Senior Christmas Performances

We have heard a lot of beautiful music at Temple Square and the high school in the past seven days. Here is a sample of Daniel playing piano at the Joseph Smith Memorial Building today.

I love these concerts because they give us time to sit and reflect at Christmas time.

We stopped at the vending machines where you can donate livestock, food, water, and first aid supplies last week. Today my mom came, too. The vending machine had to be restocked as we stood in line. Chickens and goats are very popular items.

 

Inspired Hospitality

Dear Grandma Stewart,

I used your Spode Christmas dishes last night to host a beautiful dinner for friends. We stayed around the table and talked for a long time. I made some of the food you used to serve to us, and we drank from your ruby red goblets. After dinner, everyone decorated candy houses, even the adults. I am sure you would have liked that. When the evening was over, as I hand washed each dish and stacked them gently with foam between each plate, I felt such gratitude for your example of gracious entertaining. I am taking good care of your dishes, and find that they make people feel special when I use them. You were so good at making people feel like they were important. I miss you. Your picture sits on one of the shelves in my kitchen, and your inspired hospitality lives on.

Love,

Angie

Impart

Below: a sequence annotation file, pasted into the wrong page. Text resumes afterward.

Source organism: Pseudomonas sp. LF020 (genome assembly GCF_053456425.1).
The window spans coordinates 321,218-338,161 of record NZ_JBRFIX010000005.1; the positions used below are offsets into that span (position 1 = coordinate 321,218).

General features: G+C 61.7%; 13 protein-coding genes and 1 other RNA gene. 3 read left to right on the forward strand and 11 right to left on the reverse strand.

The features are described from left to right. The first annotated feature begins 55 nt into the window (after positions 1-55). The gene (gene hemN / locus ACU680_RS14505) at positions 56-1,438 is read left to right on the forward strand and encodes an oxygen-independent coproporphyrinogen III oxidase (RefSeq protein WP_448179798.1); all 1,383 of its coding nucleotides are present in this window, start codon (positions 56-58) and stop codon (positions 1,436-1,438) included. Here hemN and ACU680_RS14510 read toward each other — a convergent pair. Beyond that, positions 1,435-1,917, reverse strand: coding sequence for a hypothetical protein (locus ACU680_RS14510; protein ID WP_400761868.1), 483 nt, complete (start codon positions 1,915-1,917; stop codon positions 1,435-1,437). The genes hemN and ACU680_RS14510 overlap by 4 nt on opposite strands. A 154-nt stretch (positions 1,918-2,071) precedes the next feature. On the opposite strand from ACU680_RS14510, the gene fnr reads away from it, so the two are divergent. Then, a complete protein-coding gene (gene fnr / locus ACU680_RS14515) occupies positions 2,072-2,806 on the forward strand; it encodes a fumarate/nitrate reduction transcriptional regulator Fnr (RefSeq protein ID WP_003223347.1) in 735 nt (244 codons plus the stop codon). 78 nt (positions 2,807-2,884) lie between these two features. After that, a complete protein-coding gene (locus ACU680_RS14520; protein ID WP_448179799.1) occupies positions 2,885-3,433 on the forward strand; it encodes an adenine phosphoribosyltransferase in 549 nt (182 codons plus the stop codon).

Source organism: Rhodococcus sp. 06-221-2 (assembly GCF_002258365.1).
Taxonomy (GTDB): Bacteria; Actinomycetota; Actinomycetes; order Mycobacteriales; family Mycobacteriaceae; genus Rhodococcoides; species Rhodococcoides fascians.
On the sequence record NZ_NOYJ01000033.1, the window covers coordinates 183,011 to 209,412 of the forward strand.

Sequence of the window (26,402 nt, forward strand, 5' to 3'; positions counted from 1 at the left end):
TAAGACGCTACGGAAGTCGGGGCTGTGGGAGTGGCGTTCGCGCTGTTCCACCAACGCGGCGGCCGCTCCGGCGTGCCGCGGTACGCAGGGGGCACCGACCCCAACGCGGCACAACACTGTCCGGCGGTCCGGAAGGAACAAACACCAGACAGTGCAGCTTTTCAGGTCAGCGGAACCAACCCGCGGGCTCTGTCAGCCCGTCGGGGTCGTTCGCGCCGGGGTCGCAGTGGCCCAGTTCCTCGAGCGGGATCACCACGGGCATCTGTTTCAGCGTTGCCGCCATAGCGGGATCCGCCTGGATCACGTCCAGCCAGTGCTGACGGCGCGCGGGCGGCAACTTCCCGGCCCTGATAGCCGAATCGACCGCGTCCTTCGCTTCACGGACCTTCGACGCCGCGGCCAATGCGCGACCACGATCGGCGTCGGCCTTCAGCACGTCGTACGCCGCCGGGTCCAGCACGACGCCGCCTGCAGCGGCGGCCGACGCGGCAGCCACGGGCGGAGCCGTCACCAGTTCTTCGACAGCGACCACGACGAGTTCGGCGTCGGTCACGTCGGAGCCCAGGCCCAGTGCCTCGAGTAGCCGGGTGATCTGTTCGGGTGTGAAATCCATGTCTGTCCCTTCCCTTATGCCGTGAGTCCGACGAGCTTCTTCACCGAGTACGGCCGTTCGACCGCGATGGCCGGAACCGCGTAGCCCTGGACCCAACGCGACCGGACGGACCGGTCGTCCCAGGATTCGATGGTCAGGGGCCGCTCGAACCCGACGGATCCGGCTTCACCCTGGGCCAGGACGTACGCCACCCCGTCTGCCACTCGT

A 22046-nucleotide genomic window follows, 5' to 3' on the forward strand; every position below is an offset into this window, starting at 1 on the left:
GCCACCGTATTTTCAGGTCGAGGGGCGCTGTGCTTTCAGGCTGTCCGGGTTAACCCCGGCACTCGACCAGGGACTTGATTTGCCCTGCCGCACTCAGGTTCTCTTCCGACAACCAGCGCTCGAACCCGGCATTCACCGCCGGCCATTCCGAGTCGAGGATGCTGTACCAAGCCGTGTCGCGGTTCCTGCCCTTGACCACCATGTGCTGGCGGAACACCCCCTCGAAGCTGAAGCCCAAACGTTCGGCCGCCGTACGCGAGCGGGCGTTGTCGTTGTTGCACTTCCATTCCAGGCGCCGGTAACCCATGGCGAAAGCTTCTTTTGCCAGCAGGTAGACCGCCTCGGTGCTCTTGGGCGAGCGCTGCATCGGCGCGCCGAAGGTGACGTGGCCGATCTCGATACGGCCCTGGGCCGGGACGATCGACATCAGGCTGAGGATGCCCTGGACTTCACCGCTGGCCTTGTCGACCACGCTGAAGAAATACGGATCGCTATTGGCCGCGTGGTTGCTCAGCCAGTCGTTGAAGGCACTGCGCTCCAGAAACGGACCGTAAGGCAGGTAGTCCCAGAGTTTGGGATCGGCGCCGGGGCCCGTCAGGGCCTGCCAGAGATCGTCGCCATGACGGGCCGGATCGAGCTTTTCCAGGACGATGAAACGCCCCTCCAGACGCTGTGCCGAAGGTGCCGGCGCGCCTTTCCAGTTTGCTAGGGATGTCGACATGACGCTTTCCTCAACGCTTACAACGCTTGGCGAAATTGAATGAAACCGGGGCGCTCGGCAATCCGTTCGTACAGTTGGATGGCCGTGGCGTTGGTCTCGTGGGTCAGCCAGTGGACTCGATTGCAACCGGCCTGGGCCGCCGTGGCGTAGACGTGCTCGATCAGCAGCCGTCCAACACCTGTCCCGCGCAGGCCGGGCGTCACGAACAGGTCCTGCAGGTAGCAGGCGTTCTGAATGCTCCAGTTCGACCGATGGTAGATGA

Thanksgiving guests

The line from scripture that stays in my head lately is, “learn to impart one to another as the gospel requires.” (D&C 88:123)

To impart is to “make known or communicate.”

I don’t think I have much to impart lately. Perhaps the lessons I need in order to be effective are still making their way into my heart. I hope that it is enough to post a scripture on social media or to reach out gently to someone.


I hope the extra hours pouring my heart and energy into our home and celebrations instead of my usual hours of study and writing will impart love, or whatever God wants someone to understand.

I am only beginning to trust that there are many ways to impart gospel principles. Many don’t require the knowledge I am continually chasing, but they always require a healthy portion of self.

An adoption, a wedding, and a dance

From my parents’ patio today, the smell of leaves decaying on the ground and a wood burning stove was enough to make me stop and breathe deeply. The garden was covered in leaves, ready for a covering of snow and a tiller in the spring. Something about autumn forces us to look forward, in preparation for winter and holidays. I feel the tug of holiday expectations early this year, and grateful for the smells of autumn that initiated some minutes to reflect.

On Thursday, I drove to the now-familiar courthouse in Ogden to see my sister and her husband adopt their third baby. Grace was sleepy as I held her during my sister’s sweet, tearful testimony to the judge. To keep the children safe, I don’t post photos of their faces, just their feet. Can you spot the tiniest feet? Those are Grace’s.

In St George this weekend, Richard’s parents’ house seemed more empty during our visit, as Rebecca’s family didn’t stop by. Cancer shows us the gap one person leaves when she is unable to attend. The family rallied for a big wedding celebration for Andrea, twinkle lights and green boughs everywhere. All hands were needed, and this brought out the best in many who sometimes stay in the corners.

When I look at my own wedding photos, it is the faces of grandparents, cousins, aunts, and uncles that I study, not friends nor countless pictures of the couple. I wish wedding photographers realized this, and took a few more pictures of the extended family.

Speaking of memories of grandparents, Daniel wore his great-grandfather’s cowboy boots to a dance this weekend. I think that would make Grandpa smile.